We saw quite a few birds of prey on our tours of Southern Africa, but witnessed very few of their attempts at predation.
Fish eagles, like their North American cousins, the Bald eagle, are patient sit and wait hunters of open water near streams, marshes, and lakes. We saw lots of them sitting on a high perch, but none of them actually hunting, or catching anything. Like ospreys, they have specialized scales on their toes for grasping slippery fish.
Bateleur eagles are smaller-bodied than fish eagles with very short tails. They hunt primarily birds (pigeons and grouse) in open savanna country. Red face and gray and black wings distinguish them from the other, mostly brown eagles.
Two species of eagles on the same tree: Walhlber’s Eagle (top) and Tawny Eagle (bottom).
Tawny eagles are quite variable in color (this is a darker form). Its diet is largely made up of carrion, but it also feeds on a variety of small mammals in dry scrub and savanna areas.
Wahlberg’s eagle doesn’t discriminate in its food choices: reptiles, birds, and mammals make it into its diet. However this bird prefers to hunt the woodland instead of the dry, open steppe, so it is strange to find these two species together here.
Sightings of eagles were common, but smaller hawks were rarely seen in the acacia woodland or the open grasslands. Instead, that ecological niche of small, mobile bird of prey seems to be taken by Yellow-billed Kites, which we saw frequently and everywhere, as they cruised over land or open water in search of a snack.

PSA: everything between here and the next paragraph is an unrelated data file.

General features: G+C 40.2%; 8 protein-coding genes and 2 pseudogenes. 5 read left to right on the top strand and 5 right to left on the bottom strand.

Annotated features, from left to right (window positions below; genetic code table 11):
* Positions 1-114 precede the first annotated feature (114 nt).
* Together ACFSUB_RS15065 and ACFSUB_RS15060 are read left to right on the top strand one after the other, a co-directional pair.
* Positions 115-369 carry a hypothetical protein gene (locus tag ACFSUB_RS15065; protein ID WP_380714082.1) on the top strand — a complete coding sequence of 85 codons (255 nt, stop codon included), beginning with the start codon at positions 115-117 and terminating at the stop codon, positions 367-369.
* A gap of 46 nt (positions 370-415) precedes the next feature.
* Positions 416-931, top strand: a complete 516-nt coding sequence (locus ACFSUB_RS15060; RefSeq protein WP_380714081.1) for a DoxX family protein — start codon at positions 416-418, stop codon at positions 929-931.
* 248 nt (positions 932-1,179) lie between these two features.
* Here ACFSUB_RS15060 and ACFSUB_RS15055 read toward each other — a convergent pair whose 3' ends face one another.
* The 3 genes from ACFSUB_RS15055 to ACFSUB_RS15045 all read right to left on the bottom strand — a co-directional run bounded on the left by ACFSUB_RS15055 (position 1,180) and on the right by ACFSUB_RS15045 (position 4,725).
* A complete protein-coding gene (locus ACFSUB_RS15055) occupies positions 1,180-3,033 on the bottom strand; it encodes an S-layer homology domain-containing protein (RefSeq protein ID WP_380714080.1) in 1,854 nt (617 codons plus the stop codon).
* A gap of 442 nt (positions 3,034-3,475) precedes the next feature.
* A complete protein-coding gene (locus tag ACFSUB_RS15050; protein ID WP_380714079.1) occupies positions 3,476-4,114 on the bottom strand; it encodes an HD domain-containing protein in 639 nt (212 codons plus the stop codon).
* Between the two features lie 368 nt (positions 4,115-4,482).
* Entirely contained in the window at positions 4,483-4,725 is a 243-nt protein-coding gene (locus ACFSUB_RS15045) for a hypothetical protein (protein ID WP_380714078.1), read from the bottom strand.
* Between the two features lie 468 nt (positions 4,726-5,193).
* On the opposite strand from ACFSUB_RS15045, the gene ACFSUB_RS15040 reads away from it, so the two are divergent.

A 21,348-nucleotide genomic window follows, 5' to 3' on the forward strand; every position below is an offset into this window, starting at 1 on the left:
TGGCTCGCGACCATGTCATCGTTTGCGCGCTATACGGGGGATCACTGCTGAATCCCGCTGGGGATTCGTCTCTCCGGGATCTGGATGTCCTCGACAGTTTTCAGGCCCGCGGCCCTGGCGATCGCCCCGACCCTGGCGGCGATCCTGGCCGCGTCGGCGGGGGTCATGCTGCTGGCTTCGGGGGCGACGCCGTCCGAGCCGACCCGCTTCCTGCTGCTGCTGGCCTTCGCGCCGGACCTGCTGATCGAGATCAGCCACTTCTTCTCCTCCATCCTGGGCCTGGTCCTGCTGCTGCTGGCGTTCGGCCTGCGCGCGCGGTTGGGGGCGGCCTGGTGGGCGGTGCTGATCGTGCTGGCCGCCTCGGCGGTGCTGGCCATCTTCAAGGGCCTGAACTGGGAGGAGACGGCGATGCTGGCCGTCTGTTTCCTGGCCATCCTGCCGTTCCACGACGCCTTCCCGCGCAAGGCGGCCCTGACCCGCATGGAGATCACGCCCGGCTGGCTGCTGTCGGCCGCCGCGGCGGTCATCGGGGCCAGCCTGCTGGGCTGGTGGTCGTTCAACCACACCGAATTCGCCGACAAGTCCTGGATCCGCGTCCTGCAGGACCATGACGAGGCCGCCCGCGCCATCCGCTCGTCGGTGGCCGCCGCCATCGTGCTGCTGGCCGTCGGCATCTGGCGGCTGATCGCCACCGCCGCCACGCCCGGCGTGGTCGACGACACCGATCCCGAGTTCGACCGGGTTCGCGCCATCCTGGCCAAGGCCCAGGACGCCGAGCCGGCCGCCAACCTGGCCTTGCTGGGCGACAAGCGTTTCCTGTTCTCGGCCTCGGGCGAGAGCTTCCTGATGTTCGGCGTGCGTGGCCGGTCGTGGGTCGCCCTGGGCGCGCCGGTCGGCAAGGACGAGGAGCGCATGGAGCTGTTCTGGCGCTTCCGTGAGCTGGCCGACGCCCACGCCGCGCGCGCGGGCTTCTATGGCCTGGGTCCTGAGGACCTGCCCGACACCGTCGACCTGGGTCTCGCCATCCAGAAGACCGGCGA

The tail flares and twists to enable the bird to change direction. They rarely need to flap their wings.
They hunt for small fish and invertebrates along the shore, but won’t turn down a nice meal of snake, lizard, bird, or mammal if they find one. Apparently carrion is also acceptable, which makes them true “meativores”.
We found a pair of secretary birds on their roosting nest just at sunrise. This nest is for nocturnal use, not for raising chicks. These long-legged, terrestrial birds of prey can be confused with cranes, which they resemble, but genetically, they are lumped with the eagles and hawks. They are diurnal predators of reptiles, insects, and small mammals, which they scare out of the grass by stomping around on the vegetation.
more on the adventures of Secretary Birds tomorrow!